Groundbreakers, Changemakers, Culture Shapers

The Vast and Growing CAPA Network

capa lens skylight with blue sky and walls

Since opening in 2013, ushering in a fully interdisciplinary approach to preparing students for effective public action, the Elizabeth Coleman Center for the Advancement of Public Action has not only expanded the scope of study for Bennington students, but it has significantly extended the College’s institutional reach and partner networks.

Led by director Susan Sgorbati, CAPA has evolved and is now organized by a series of initiatives that frequently engage with federal, state, and local agencies, as well as with nonprofits and citizen organizations. More recently, CAPA has grown its scope to develop several institutional partnerships that address international issues. This year, CAPA, in partnership with UVM, has developed the Transboundary Water In-cooperation Network (TWIN)—a network of grassroots organizations, academic and scientific institutions, and individuals sharing a vision of clean water for all. TWIN works to improve border relations, water use practices, water quality, ecosystem services, and public health on both sides of the border and to build resilience to climate change. Partnering with Bard, Vassar, and Sarah Lawrence College, CAPA is an integral lead partner in the Consortium on Forced Migration and Displacement Education (reported in detail on page 28). The program has additionally engaged in partnerships with the Arava Institute for Environmental Studies, the Institute for Environmental Diplomacy and Security at UVM, and the Center for Peacebuilding in Bosnia. These initiatives are often born out of small projects that respond to new challenges identified by students, faculty, and a rotating group of CAPA constituents (from local towns to alumni to staff and concerned citizens).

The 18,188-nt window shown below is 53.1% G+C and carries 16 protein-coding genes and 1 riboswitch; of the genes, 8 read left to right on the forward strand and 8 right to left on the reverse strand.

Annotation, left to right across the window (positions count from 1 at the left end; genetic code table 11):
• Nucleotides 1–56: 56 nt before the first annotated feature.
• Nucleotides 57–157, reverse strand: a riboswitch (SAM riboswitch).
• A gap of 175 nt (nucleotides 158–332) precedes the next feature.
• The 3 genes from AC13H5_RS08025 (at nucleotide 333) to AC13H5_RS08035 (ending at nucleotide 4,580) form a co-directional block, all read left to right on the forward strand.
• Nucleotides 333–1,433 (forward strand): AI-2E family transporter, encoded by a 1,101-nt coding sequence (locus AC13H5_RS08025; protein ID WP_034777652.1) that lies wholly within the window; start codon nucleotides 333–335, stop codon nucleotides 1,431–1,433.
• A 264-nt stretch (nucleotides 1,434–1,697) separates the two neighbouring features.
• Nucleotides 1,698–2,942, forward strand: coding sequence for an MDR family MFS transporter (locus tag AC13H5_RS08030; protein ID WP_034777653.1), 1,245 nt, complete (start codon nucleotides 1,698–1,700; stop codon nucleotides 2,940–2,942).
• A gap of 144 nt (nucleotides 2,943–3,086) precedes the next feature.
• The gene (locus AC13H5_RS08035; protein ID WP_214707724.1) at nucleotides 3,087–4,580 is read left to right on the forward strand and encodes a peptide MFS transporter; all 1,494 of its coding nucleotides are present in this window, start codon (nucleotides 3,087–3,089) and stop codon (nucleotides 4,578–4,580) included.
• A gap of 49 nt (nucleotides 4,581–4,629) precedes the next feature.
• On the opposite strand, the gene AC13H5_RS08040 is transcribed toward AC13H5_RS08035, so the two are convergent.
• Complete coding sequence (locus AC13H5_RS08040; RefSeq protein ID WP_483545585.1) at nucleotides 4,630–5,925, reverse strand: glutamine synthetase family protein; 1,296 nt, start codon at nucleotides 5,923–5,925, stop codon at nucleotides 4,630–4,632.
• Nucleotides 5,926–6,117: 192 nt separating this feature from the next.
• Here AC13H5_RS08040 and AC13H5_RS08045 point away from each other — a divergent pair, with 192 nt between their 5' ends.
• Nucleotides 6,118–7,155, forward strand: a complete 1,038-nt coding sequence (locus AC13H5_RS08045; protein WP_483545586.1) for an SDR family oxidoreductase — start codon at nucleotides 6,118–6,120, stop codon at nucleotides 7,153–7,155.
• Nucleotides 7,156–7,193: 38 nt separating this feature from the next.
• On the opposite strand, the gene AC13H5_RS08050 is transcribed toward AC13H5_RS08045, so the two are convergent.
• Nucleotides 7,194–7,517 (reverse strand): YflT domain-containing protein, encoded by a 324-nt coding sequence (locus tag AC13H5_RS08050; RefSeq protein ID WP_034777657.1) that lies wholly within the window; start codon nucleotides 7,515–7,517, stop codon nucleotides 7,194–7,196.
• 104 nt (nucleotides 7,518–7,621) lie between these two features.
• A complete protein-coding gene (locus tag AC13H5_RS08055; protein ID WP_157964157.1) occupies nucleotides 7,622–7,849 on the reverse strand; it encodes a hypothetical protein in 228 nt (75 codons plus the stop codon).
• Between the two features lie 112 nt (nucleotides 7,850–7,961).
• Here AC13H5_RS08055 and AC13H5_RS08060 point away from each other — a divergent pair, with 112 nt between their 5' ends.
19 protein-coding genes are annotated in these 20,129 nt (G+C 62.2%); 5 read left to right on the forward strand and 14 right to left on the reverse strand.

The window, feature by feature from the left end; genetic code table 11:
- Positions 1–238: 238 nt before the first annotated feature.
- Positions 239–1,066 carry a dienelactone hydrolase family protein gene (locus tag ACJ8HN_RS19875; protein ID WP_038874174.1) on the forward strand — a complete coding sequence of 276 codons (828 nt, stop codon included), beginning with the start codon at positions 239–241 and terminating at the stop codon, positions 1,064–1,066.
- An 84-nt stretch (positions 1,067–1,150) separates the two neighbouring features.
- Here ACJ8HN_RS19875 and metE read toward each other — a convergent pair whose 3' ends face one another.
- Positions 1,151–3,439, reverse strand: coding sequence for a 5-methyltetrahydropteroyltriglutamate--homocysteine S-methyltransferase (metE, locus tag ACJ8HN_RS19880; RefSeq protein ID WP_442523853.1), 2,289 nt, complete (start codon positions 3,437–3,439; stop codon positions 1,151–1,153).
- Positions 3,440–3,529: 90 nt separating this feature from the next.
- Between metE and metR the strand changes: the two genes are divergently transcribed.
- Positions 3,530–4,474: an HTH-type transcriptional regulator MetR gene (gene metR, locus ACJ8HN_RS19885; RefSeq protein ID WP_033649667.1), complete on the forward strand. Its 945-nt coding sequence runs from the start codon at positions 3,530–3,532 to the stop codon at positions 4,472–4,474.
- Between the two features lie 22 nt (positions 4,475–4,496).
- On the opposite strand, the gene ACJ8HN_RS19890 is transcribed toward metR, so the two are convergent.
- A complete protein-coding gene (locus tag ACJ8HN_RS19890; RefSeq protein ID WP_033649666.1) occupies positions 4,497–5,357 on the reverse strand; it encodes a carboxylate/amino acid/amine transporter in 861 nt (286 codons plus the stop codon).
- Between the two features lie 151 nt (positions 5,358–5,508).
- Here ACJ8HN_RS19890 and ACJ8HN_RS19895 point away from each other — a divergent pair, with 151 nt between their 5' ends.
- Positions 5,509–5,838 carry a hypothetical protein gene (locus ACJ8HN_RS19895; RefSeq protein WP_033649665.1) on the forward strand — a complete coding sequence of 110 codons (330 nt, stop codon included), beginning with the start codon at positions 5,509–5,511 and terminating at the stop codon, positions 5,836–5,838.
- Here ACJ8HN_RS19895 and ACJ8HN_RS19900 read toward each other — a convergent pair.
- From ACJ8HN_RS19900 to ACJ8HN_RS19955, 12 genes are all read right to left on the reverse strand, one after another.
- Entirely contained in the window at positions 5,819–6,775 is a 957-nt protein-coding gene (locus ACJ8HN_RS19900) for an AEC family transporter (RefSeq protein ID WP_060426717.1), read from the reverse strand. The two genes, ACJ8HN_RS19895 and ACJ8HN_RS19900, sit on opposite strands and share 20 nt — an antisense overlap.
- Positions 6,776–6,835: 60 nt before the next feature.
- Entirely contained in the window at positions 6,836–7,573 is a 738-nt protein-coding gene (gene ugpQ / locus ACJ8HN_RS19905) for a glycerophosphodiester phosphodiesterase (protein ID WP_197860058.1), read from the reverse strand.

Most CAPA initiatives began as field-tested proving grounds that have blossomed into more expansive projects or partnerships—a model that flips the traditional partnership paths at institutions. Rather than guiding students into established focuses, CAPA has left plenty of room for faculty and student work to guide institutional collaborations. These, in turn, open a rich and varied network. What follows are just some of the connections that have come as a result.

student in a meeting at the statehouse sculpture outside the art embassy in oslo group of presenters at an incarceration in america conference

Activating Democracy

CAPA’s Legislative Internship Program provides internship opportunities for Bennington College students with the Vermont legislature. Plans are underway to extend this program to legislatures in other states across the country and to place students in government agencies internationally